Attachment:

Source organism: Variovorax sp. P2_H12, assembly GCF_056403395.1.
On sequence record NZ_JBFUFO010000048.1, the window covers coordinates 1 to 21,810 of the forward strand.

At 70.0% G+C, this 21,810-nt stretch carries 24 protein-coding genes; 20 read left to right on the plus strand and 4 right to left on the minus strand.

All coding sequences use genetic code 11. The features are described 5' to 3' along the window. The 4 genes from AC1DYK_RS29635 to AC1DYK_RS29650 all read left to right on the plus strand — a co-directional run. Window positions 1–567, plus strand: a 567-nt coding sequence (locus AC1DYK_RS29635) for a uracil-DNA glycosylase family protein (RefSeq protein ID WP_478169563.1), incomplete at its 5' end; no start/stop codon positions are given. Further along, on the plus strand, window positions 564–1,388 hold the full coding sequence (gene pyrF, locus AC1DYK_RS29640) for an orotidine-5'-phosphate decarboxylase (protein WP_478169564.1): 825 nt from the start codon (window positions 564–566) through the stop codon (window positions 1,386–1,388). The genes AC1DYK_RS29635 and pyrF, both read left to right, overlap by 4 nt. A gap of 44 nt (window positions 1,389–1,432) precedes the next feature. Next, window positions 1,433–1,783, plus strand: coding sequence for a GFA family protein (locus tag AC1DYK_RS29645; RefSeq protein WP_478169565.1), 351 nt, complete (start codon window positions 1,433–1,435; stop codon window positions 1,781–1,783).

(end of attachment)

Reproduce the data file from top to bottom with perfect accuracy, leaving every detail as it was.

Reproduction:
Source organism: Variovorax sp. P2_H12, assembly GCF_056403395.1.
On sequence record NZ_JBFUFO010000048.1, the window covers coordinates 1 to 21,810 of the forward strand.

At 70.0% G+C, this 21,810-nt stretch carries 24 protein-coding genes; 20 read left to right on the plus strand and 4 right to left on the minus strand.

All coding sequences use genetic code 11. The features are described 5' to 3' along the window. The 4 genes from AC1DYK_RS29635 to AC1DYK_RS29650 all read left to right on the plus strand — a co-directional run. Window positions 1–567, plus strand: a 567-nt coding sequence (locus AC1DYK_RS29635) for a uracil-DNA glycosylase family protein (RefSeq protein ID WP_478169563.1), incomplete at its 5' end; no start/stop codon positions are given. Further along, on the plus strand, window positions 564–1,388 hold the full coding sequence (gene pyrF, locus AC1DYK_RS29640) for an orotidine-5'-phosphate decarboxylase (protein WP_478169564.1): 825 nt from the start codon (window positions 564–566) through the stop codon (window positions 1,386–1,388). The genes AC1DYK_RS29635 and pyrF, both read left to right, overlap by 4 nt. A gap of 44 nt (window positions 1,389–1,432) precedes the next feature. Next, window positions 1,433–1,783, plus strand: coding sequence for a GFA family protein (locus tag AC1DYK_RS29645; RefSeq protein WP_478169565.1), 351 nt, complete (start codon window positions 1,433–1,435; stop codon window positions 1,781–1,783).